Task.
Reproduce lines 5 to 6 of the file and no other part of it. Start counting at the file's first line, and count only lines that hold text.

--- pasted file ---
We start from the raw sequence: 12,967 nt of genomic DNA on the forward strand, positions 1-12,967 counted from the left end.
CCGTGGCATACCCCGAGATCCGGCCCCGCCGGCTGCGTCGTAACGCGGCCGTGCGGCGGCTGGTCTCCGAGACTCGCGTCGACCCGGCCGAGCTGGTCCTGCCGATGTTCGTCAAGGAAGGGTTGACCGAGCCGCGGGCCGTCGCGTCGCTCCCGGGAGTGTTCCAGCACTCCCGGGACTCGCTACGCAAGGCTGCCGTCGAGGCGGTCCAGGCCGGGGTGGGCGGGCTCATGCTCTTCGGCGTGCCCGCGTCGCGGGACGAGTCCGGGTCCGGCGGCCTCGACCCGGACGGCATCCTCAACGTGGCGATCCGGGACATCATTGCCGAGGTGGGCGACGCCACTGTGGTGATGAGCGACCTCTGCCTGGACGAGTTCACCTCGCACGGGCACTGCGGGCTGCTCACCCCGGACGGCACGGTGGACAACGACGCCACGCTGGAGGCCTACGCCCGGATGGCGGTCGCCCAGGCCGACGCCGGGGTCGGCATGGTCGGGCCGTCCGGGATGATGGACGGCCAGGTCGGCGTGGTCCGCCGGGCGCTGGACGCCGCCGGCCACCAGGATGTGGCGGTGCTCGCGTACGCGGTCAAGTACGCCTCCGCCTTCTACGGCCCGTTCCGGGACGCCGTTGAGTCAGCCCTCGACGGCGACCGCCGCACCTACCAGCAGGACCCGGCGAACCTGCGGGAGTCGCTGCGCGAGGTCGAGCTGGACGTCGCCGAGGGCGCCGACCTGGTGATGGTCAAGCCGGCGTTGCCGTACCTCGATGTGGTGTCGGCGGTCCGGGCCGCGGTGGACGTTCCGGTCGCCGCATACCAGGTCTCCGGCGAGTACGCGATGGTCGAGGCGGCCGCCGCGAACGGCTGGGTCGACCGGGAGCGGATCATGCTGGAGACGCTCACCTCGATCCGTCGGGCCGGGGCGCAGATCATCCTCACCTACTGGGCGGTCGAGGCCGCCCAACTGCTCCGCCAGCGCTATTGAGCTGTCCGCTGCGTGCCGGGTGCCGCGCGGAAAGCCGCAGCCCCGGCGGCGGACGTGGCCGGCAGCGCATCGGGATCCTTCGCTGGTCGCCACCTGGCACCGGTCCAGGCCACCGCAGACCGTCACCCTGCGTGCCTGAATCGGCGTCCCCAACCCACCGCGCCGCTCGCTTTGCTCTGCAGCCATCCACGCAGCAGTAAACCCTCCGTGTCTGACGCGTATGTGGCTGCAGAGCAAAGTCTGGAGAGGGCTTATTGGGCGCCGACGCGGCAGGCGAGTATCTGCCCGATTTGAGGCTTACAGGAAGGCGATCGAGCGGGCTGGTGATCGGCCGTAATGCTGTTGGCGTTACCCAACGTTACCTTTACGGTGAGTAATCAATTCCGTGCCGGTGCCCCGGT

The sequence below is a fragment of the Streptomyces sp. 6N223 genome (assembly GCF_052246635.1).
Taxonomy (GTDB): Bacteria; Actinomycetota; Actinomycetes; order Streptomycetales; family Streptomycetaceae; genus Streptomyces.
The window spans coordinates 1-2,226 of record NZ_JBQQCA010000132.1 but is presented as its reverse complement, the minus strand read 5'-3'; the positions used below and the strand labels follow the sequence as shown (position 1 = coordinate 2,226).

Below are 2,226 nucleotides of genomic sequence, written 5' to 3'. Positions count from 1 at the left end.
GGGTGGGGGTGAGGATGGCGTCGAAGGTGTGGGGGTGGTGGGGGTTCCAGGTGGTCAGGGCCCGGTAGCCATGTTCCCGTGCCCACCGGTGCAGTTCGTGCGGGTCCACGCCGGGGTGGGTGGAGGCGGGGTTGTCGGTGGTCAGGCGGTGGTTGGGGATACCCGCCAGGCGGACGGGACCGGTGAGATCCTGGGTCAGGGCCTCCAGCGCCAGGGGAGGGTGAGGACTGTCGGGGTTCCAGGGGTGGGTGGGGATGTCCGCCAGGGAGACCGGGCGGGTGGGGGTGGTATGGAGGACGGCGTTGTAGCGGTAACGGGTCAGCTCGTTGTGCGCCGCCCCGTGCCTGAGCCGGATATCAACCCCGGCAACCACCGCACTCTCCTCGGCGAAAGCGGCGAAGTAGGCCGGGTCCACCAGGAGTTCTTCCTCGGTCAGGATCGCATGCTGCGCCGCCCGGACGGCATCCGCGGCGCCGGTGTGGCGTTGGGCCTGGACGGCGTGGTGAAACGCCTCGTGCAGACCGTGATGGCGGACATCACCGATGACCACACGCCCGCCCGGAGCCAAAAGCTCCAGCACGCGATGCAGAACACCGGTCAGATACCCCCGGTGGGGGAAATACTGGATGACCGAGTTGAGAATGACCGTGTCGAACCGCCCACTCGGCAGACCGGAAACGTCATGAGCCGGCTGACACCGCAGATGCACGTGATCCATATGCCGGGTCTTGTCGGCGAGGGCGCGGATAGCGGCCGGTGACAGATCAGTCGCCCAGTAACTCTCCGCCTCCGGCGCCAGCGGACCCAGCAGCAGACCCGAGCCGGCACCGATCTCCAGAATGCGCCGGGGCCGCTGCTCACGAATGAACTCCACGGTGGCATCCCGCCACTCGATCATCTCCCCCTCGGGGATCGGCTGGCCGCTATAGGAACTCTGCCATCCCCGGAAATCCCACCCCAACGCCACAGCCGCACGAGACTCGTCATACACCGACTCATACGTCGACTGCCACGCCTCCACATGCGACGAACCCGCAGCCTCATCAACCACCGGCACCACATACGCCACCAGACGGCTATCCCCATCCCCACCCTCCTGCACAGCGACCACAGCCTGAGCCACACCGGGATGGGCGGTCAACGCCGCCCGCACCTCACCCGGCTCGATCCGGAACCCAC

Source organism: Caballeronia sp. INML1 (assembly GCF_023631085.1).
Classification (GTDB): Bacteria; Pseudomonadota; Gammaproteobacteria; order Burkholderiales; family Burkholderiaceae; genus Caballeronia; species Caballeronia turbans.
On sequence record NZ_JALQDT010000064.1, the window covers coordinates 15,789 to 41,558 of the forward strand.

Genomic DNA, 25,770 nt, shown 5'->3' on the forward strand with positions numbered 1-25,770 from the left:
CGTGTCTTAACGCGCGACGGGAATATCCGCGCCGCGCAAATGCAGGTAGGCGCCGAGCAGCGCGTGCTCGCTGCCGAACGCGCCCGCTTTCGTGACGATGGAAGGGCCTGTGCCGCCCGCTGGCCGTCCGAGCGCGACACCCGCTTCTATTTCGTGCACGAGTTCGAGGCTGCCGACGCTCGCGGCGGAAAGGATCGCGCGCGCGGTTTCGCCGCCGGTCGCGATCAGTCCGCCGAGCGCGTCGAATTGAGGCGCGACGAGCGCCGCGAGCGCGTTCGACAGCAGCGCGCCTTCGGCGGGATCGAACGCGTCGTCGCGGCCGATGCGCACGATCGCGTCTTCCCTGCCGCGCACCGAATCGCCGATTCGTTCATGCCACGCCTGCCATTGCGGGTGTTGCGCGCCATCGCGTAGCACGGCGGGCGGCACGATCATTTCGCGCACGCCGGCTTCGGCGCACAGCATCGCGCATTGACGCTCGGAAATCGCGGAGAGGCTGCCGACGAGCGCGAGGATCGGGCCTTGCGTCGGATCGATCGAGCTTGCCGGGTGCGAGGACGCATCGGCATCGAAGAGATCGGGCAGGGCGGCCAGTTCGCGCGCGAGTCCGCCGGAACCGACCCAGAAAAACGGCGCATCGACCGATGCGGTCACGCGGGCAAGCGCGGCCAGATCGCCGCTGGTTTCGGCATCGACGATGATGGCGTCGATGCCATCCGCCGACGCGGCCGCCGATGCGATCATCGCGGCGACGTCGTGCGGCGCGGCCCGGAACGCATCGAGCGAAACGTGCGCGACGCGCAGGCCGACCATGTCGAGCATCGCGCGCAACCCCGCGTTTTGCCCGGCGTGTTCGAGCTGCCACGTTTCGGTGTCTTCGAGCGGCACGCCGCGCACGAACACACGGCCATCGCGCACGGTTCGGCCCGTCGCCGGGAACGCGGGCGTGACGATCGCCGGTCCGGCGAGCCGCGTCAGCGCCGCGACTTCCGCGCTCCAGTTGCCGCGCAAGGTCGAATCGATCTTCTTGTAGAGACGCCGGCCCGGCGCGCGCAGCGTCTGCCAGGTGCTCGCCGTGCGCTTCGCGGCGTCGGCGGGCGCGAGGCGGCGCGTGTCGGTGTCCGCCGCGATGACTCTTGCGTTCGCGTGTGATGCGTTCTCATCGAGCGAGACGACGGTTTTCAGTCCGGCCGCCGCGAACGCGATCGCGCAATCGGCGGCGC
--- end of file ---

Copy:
The window spans coordinates 1-2,226 of record NZ_JBQQCA010000132.1 but is presented as its reverse complement, the minus strand read 5'-3'; the positions used below and the strand labels follow the sequence as shown (position 1 = coordinate 2,226).

Below are 2,226 nucleotides of genomic sequence, written 5' to 3'. Positions count from 1 at the left end.